[tig] tig posting

Christopher Noellert chris
Thu Aug 26 19:38:31 BST 2004


On 8/25/04 11:12 AM, "Gary Welch" <gwelch at cintel.co.uk> wrote:

> thanks to Jim Lindelien for supporting the TIG.
> --
> 
> 
> First of all I would like to point out that there are many, many owners of
> C-Reality/DSX that have made their purchase decision after carrying out
> similar tests on the scanners currently available. I would encourage this
> trend.

As would I.  God knows it's horrible to be in the field and find out
something isn't what you thought it was...
 
> I think in many ways that comparing a 'Datacine' (A data capable Telecine)
> operating at between 6 and 15 frames per second (as the DSX does) with
> others, that operate typically at around 2 - 4 SECONDS per frame is quite
> difficult.

I don't think so.  You have film.  You have a scanner you look at the
pictures that come out of both.  Essentially for the task we're discussing
"Data" and the level of quality of the output it's not a rough call to make.
It's funny because this the argument you usually hear when price gets
brought up as an issue - then you always get the same line "It's not fair to
argue price because this does so much more"

> The original question from Rob was regarding stability. The 'superior'
> stability of a traditional slow scanner is because it  utilises a Pin
> register system as opposed to a continuous motion system. It seems a little
> unfair to be too critical of stability when there is a 30 times speed
> differential to be taken into account!

Then the price should also be take into account - as well as the cost to
maintain.  Saying that it's unfair is a little strange as well.  Cintel goes
on the market and sells machines as data scanners against companies like
Filmlight and Imagica and a major part of the sales argument is speed.
Saying that we're shouldn't compare stability is the same as me saying that
we shouldn't compare speed because the pictures that come out on the other
end aren't as sharp, color rich or stable as the pictures that come out of
the Northlight.  

The raw fact of the matter is that Cintel and Thomson are in a market now
competing against Filmlight, Arri and Imagica for sale.  These machines are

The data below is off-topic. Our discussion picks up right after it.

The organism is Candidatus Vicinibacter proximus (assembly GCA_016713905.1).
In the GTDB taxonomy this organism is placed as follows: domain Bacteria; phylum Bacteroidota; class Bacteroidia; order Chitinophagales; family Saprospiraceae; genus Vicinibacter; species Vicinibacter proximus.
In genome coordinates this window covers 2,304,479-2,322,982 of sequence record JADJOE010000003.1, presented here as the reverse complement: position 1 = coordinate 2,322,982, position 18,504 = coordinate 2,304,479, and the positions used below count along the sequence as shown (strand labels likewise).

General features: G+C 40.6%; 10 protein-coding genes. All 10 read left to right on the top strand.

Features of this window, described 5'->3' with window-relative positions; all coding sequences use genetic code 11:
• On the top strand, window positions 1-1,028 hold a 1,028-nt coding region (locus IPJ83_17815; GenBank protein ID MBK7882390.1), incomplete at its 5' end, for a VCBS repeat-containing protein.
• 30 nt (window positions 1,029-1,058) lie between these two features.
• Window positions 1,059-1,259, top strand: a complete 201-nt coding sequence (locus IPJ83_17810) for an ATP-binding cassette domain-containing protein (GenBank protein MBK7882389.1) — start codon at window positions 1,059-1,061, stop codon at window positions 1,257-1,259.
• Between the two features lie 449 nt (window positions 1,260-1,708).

being put head to head all of time, not just for the sake of a sale but also
in real world production - not really a time for the apples and oranges
argument.  Customer will say, "Why does it take longer to scan in the
Northlight." and you answer them truthfully:

"Because it's better.  Better to the point that it deserves the extra time"

Everything is fair game as far as I see it.  All kit has pluses and minuses,
the trick for the potential purchaser is to know what they need, can afford
and would like to have (and in that order.)

> Please note that Pin register systems are available for these 'datacines'
> that will give exactly the same results as the slower scanners. This in turn
> however, slows down the frames per second output to about 2 seconds per
> frame.

Does Cintel or Thomson make a pin reg 16 gate?  I shudder to think of
running a S16 show in the Mil2.  We have enough issues with a 30 sec spot.
 
> It seems that most people we have talked too would rather rattle the data
> through at near real-time in the vast majority of projects but maintain the
> ability to PIN as and when the material/requirements dictate.

Most clients we have have saif exactly the opposite.  They would rather have
a pristine, stable, dmin measured digital neg after the scanning stage.  In
their minds there doesn't seem to make any sense cutting corners from the
get go.  But those are my clients in our little country.
 
> Gary Welch
> Global Customer Support Manager
> Cintel International Ltd.
> Watton Road,
> Ware,
> Herts. SG 12 0AE
> Email: gwelch at cintel.co.uk
> 

Best,
Chris

-- 
Chris Noellert
Frithiof Film to Video. AB
Sturegatan 58 
114 36  Stockholm

Tel: +46 8 545 678 78
Fax: +46 8 545 678 79
Mob: +46 735 32 00 03
www.frithiof.se






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